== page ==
You can strengthen your voice for self by building your ability to advocate. Structured advocacy requires knowing your audience, your stake in the ground, and identifying the outcome you want to achieve. Structure your speech by organizing points into buckets and categories.

Even with a great frame and clear message, you have to be able to connect and engage your audience. You can increase your voice for others by conditioning your listening skills. There are three levels of listening that a leader can use strategically, depending on the situation and the audience: surface listening, issues-based listening, and the deepest level, emotions-based listening. Asking insightful questions keeps the conversation flowing, demonstrates your interest in the issues, and forges a connection with your audience. Other connector strategies can also help you engage and influence your audience in small forums, such as one-on-one discussions or in larger settings, such as all-hands meetings or skip-levels.


#3 Energy: Physical Conditioning

Energy is what people see when they look at you. It is more than just your “book cover” or how you dress; it also includes your nonverbal cues and the vibes you give off. As with all the components of ACE, it is part of an integrated system. The energy you convey impacts your mind and your communications.

To physically condition for Signature Voice, you must identify and learn your physical cues—when you are in top shape and when your presence starts sliding. Physical cues are great indicators of your presence.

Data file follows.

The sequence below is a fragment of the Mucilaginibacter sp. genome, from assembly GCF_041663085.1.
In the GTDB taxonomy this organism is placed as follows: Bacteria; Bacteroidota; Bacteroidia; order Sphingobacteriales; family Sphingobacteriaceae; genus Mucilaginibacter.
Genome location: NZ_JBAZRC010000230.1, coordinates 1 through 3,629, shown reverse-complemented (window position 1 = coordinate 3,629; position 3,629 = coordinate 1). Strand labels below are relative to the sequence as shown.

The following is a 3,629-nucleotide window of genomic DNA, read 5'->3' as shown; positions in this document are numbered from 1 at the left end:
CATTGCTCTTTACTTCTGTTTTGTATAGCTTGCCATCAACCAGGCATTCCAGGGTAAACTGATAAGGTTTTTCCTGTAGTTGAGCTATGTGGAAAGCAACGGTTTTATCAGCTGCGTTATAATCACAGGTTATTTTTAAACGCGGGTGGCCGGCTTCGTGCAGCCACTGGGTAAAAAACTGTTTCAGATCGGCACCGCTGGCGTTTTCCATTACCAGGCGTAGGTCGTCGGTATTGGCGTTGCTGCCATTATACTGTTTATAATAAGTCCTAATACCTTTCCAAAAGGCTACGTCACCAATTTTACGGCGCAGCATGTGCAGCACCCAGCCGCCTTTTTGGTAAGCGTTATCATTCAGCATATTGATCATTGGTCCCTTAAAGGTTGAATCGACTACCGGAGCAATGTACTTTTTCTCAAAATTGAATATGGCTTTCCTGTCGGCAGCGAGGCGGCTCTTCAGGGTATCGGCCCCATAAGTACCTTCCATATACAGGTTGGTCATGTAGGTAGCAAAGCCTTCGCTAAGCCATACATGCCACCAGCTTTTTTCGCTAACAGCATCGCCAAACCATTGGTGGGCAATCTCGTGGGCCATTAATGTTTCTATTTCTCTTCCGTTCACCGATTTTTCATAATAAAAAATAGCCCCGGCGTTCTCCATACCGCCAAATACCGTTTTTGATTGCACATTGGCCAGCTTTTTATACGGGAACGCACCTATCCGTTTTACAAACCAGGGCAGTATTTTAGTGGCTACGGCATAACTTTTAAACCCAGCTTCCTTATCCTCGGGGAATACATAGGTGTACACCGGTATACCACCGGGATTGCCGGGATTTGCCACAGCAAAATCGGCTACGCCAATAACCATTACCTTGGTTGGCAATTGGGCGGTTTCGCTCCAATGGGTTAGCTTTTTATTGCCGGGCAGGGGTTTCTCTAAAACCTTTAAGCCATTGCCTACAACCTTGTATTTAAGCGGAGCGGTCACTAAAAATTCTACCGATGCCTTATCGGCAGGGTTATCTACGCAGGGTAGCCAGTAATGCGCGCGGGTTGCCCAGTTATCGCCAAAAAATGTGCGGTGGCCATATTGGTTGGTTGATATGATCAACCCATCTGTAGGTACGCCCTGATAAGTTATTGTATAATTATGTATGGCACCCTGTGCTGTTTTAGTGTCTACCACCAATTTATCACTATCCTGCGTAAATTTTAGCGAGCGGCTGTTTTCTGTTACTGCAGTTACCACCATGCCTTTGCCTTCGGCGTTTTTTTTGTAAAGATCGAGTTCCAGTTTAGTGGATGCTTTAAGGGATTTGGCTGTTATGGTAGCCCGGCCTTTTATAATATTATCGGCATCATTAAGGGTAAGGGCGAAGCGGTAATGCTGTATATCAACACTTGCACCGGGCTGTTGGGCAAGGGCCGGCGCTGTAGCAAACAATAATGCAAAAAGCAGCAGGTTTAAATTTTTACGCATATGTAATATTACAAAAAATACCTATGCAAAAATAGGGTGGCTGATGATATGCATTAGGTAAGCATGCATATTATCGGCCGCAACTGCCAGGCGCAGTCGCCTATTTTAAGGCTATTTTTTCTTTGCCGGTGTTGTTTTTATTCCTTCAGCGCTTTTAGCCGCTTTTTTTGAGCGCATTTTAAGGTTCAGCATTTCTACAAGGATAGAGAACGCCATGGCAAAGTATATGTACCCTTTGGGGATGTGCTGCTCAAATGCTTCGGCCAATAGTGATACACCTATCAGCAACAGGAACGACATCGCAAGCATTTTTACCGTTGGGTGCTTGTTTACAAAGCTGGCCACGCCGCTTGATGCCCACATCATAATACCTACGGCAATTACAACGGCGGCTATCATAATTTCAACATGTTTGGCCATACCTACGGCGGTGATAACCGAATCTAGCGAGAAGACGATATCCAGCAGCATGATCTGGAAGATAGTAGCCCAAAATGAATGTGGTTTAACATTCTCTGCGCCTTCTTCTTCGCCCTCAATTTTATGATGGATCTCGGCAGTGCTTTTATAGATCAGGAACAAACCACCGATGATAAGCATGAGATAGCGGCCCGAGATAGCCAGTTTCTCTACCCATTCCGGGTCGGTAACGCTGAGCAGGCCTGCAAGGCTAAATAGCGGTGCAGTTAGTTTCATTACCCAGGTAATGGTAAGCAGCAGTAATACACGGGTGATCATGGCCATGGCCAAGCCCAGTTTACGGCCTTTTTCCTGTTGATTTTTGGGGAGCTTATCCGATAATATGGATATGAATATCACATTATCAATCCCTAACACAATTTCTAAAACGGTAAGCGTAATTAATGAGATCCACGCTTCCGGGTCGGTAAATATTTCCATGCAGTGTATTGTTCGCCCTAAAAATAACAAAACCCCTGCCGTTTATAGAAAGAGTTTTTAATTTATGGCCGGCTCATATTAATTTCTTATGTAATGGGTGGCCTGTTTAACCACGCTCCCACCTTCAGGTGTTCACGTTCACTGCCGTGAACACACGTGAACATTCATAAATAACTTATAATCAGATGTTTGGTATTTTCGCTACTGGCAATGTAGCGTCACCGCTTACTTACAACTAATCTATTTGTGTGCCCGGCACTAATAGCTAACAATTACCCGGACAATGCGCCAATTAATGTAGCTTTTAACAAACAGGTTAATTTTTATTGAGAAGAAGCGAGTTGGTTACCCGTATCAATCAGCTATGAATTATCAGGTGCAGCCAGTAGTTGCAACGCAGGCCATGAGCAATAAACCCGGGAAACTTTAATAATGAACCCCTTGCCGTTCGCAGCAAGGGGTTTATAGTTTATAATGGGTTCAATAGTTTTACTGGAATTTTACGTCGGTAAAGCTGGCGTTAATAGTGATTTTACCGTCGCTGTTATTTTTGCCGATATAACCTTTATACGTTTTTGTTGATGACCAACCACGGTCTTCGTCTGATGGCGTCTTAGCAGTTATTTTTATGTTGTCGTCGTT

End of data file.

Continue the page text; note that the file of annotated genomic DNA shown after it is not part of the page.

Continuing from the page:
All leaders, especially more senior ones, have a ripple effect on the organization. Your energy sets the tone for your unit, department, or function.

To resonate with others, you need to manage how composed and expressive you are. Some situations require you lean toward one end of the spectrum or the other.

To manage your visibility, you need to identify a strategic network of people you should be in the physical presence of in an authentic, reciprocal way.


What’s Next?

One of the hallmarks of Signature Voice is authenticity. By conditioning from the inside out, you can establish a voice that is effective and truly your own. When you become more competent in your voice for self and voice for others, you expand the possibilities of what you can achieve.

The key to effective leadership presence is not only the ability to attain it but to be aware enough to know when your presence is starting to slide. Circumstances change—new business requirements, new roles, new direct reports—and your presence must be flexible enough to change with them.

The more senior you become, the more often your role requires that you deliver organizational news, decisions, or policies that impact a significant magnitude of people. These moments present the greatest challenge and the greatest opportunity for your leadership presence and your ability to be authentic and connect with others. Finding the alignment between yourself and the organization is a critical first step before you can motivate and inspire others.

With increased capability to influence and navigate a variety of situations and audiences, there is more room to ask bigger questions about purpose and vision. Authentic leadership presence emerges when you speak from a place of your most heartfelt beliefs and let purpose drive your achievements.